The Ford GT already has 11 special editions, but this one might be the best. The track-only Ford GT Mk IV has a long tail and even more power.
Ford is saying farewell to the GT, but the American supercar isn’t going out without a bang. The last special edition will be the Ford GT Mk IV, a track-only monster with 800 horsepower, a long-tail body, and a race-ready transmission. The name is a tribute to the car that won Le Mans in 1967.
This isn’t the first track-day-special Ford GT to come since the car’s launch in 2016. That honor goes to the Ford GT Mk II of 2019, which was itself named as a nod to the car that won Le Mans in 1966. For that one, Ford tuned the 3.5L Ecoboost V6 to make 700 horsepower and removed the adjustable ride height system.
Mk IV Stretches the Ford GT
For the Mk IV, Ford has gone well above and beyond any previous iteration of the GT, starting from its very bones.
The Ford GT Mk IV has a longer wheelbase than the standard car. Adding the extra distance between the wheels should give it more high-speed stability on the circuit. Ford also says it will give the car “greater on-track handling.”
On top of the longer chassis, Ford has installed even longer bodywork. Stretching the tail is a time-tested technique to help boost top speed and add aerodynamic stability. The original Mk IV of 1967 had an elongated tail, and it has been part of many other successful racers including the McLaren F1.
New Higher-Displacement V6
A new, special version of Ford’s 3.5L twin-turbo V6 is being cooked up by the mad scientists at Multimatic Special Vehicle Operations Group, the company that builds the cars for Ford. How special? It won’t be 3.5 L, for a start. Multimatic says that it will have more displacement, and it was built with a target of more than 800 horsepower. That’s at least 140 more than the road car and 100 more than the last track special.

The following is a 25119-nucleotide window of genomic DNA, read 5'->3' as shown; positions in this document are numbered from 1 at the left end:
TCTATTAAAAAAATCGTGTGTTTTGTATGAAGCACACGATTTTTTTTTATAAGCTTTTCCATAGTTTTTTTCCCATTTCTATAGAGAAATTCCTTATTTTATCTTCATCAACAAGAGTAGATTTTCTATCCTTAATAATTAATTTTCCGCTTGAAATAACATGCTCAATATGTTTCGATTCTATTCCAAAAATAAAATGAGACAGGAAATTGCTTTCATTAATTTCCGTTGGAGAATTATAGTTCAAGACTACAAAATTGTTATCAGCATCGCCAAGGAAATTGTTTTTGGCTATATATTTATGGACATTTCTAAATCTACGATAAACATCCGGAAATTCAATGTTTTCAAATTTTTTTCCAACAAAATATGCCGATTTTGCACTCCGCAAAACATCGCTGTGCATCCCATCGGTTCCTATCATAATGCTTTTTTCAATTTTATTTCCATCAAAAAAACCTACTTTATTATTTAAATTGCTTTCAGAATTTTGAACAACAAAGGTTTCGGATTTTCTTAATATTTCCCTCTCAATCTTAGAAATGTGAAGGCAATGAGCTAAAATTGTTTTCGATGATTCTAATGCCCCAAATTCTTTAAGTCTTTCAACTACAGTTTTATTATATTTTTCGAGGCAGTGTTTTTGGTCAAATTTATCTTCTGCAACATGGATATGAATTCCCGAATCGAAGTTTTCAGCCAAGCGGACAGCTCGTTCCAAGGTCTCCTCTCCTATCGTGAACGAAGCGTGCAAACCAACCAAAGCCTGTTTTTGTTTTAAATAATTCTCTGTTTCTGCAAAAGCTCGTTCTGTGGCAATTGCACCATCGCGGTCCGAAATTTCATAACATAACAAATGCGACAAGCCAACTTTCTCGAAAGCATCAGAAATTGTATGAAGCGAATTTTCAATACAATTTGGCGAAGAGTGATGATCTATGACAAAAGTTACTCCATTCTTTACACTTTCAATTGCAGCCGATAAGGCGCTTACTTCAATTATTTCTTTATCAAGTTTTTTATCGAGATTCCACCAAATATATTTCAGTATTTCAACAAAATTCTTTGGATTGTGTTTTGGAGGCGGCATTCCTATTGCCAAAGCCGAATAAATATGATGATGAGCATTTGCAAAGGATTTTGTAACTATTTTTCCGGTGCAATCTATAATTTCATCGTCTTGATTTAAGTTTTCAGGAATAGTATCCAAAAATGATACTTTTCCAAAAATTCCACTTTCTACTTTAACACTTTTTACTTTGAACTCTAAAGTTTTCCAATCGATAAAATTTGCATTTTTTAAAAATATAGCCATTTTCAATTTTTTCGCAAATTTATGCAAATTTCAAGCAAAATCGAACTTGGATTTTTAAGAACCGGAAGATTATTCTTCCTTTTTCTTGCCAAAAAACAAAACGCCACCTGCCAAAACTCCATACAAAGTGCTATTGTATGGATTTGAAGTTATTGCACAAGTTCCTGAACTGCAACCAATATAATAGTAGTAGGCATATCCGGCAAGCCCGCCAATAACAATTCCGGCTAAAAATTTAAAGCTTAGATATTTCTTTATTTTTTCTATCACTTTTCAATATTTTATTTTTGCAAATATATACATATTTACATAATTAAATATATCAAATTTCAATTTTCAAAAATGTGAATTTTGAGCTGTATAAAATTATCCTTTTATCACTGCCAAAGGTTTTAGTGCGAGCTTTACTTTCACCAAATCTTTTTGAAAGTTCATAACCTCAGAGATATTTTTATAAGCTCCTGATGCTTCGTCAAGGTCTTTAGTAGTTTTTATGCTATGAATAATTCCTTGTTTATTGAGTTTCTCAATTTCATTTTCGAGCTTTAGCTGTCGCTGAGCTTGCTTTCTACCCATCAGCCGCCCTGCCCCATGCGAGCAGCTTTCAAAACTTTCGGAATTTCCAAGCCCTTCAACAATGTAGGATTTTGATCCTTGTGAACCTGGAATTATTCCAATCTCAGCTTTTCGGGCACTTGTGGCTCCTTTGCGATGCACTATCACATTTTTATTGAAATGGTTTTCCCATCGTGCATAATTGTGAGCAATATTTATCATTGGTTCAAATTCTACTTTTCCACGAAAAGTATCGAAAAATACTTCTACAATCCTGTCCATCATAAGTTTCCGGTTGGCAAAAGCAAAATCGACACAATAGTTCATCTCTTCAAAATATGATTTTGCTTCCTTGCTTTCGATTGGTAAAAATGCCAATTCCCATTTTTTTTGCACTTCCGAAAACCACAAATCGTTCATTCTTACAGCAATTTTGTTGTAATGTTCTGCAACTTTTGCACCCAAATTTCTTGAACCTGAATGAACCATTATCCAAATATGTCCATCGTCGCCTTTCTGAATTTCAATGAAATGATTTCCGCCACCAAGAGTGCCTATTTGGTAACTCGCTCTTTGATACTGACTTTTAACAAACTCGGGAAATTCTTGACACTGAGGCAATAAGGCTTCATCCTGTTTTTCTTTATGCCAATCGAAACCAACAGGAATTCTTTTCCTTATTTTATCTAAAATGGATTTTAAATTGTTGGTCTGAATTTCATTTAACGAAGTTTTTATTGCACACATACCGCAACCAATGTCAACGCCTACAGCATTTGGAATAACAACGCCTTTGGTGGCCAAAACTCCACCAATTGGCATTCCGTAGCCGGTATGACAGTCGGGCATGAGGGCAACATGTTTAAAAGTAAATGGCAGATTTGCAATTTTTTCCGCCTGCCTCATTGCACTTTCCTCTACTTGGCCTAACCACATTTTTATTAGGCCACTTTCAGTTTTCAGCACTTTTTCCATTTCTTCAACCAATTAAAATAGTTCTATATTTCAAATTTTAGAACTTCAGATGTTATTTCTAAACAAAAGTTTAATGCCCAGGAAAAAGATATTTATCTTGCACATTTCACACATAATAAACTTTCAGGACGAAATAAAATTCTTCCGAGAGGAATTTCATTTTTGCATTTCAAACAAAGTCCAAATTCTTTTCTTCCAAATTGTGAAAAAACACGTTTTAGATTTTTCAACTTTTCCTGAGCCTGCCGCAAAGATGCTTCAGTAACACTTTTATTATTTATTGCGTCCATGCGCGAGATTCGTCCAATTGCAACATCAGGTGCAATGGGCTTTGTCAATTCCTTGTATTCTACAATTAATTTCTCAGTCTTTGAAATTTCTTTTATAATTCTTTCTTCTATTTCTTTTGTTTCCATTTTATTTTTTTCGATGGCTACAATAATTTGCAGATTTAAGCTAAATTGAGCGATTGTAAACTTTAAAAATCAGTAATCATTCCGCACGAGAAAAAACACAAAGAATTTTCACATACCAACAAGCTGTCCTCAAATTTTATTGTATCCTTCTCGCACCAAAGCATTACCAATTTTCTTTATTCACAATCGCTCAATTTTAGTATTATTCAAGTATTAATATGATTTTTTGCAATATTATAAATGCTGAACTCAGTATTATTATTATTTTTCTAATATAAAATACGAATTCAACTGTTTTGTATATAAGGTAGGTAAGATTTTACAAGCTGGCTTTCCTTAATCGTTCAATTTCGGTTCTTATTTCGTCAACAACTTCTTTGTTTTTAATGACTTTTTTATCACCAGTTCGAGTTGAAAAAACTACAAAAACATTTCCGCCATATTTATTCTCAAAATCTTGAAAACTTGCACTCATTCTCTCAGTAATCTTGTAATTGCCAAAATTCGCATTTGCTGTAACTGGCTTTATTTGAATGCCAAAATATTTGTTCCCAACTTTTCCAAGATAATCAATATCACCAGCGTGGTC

Ford and Multimatic are also giving it a new transmission. A “proper racing box,” as Multimatic’s Larry Holt calls it. We’re also expecting some serious suspension changes. The car will get Multimatic’s Adaptive Spool Valve suspension — a big upgrade over the already highly capable Multimatic spool valve dampers of the standard GT.
If you’re wondering why this is a little vague on specifics and big on wow, it’s because Ford is keeping the details close to its corporate chest. The announcement here focuses more on ideas and potential rather than spring rates, downforce numbers, and the other details we’re itching for.
What is the company saying?
Mark Rushbrook, Global Director, Ford Performance Motorsports:
“The original GT Mk IV held nothing back for max track performance, and the new Ford GT Mk IV brings it in the same way. With an even higher level of motorsport engineering and performance, plus a completely new carbon fiber body that is functional and striking, the Mk IV is the ultimate send-off of the third-generation supercar.”
Larry Holt, Executive Vice President, Multimatic:
“Multimatic’s brief was to create the most extreme final version of the Ford GT, and the Mk IV is the outcome. A unique larger displacement engine, proper racing gearbox, stretched wheelbase and truly radical body has resulted in an unprecedented level of performance.”
The Ford GT has always been a very low-volume car, with the automaker giving customers hoops to jump through to get the chance to buy one. This Mk IV special edition won’t be any different.
Just 67 of the cars will be built — again a nod to the 1967 win of the original Mk IV. Pricing for the cars will start at $1.7 million, which is about half a million more than the Mk II. Maybe it’s a bargain though; an original 1967 car auctions for around $3.5 million.
Ford is once again making customers apply for a tiny number of cars. The new application process will open soon but should be completed in a hurry. The 67 handpicked customers will be confirmed in the first quarter of next year, and deliveries will start in late spring. Expect more details about the car as that process heats up.